By default, all projects in Kanboard are private, meaning the user must be logged in to the application to access projects. However, the application also allows you to make projects public (Figure 3). To do this, switch to the Public access section and press the Enable public access button. This not only makes the project public but also generates RSS and iCal feeds for others to subscribe to.

Figure 3: Making the project public.

Before you start exploring Kanboard's interface and tools, it's a good idea to add a few tasks to the project (Figure 4). The application provides several ways to do that, but for now choose the Add a new task command from the main menu. Use the available fields and options in the New Task dialog to give the task a name, a description, assign tags and user, specify color, and select the project column. You can specify the task's priority and complexity as well as its start and due dates along with the estimated number of hours required to complete the task. Because Kanboard lets you manage projects visually, card colors can act as important identifiers. So, you might want to devise a system for using specific colors right from the start. For example, if you are working on a programming book project, you can choose one color for all tasks that involve coding and debugging, and another color for writing tasks. This way, you can easily identify each task by its color.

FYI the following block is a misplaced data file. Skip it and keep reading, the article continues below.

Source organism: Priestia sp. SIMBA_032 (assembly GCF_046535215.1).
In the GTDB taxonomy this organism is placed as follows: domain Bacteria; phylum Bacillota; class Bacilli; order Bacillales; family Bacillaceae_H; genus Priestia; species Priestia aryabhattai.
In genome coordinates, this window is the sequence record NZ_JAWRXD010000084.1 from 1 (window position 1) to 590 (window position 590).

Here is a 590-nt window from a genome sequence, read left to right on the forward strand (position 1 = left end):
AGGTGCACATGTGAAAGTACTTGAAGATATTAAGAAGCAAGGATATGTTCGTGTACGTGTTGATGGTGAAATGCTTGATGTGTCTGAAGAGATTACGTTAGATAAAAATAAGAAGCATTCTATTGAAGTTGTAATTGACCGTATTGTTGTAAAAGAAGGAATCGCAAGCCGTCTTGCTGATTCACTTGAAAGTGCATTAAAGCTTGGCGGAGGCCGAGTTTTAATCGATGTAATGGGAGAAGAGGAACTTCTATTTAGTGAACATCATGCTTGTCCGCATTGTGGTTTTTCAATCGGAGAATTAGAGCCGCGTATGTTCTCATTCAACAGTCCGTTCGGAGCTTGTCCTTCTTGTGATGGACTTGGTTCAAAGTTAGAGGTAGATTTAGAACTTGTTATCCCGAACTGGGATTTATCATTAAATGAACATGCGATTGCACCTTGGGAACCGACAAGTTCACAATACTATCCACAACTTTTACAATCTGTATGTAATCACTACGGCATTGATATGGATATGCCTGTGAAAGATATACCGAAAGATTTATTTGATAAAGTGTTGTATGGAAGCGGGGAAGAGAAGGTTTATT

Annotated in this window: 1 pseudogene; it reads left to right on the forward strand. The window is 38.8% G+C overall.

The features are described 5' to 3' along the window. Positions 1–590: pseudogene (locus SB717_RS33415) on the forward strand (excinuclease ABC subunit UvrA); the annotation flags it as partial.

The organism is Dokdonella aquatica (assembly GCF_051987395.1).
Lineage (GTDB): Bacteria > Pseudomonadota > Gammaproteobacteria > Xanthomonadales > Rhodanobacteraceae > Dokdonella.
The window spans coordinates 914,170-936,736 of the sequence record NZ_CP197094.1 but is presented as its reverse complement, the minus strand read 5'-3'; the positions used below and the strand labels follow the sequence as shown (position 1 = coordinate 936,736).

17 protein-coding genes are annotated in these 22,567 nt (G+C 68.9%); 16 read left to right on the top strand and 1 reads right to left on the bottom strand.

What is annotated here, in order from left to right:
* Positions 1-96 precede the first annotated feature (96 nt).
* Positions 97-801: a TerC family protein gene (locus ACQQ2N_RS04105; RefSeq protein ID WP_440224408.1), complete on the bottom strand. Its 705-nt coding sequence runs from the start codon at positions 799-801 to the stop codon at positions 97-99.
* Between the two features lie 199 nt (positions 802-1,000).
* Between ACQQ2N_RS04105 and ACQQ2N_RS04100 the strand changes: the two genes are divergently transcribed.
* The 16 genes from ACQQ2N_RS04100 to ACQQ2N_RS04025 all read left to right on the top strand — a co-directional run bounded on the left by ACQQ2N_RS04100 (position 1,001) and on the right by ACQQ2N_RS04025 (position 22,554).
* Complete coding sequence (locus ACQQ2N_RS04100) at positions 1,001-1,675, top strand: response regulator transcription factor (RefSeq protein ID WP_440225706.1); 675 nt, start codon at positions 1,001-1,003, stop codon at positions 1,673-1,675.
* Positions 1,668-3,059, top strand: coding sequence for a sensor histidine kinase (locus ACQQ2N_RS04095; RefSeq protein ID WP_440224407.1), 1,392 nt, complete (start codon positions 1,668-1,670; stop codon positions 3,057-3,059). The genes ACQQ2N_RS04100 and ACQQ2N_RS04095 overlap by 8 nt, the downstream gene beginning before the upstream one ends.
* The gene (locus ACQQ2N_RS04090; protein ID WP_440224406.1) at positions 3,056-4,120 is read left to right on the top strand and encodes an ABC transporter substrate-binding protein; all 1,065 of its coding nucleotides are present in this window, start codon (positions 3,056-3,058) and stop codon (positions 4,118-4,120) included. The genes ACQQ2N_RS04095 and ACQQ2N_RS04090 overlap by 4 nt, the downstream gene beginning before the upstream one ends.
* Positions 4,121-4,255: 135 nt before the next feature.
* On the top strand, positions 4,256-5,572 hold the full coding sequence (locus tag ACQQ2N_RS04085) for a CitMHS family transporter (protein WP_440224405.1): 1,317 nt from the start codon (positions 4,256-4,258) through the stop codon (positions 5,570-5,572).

Figure 4: Adding a new task.

With the first project ready to go, you can start exploring Kanboard. The application's interface consists of several views. As the name suggests, the Overview view gives you a brief overview of the current project, including the number of tasks in each project column and a list of recent activity. Board is probably the most important view in Kanboard; it displays the project as a board divided into columns representing project stages.

Tasks on the board are shown as cards, and you can move them from one column to another using the mouse. You can add new tasks to a column by clicking on the + icon next to it. The Calendar view displays the tasks that have a due date, and the List view shows tasks as a regular list (Figure 5). Finally, the Gantt view displays the project tasks and relationships between them on a timeline (more about task relationships later). You can use the mouse to move the tasks on the timeline as well as adjust the duration and due date of each task.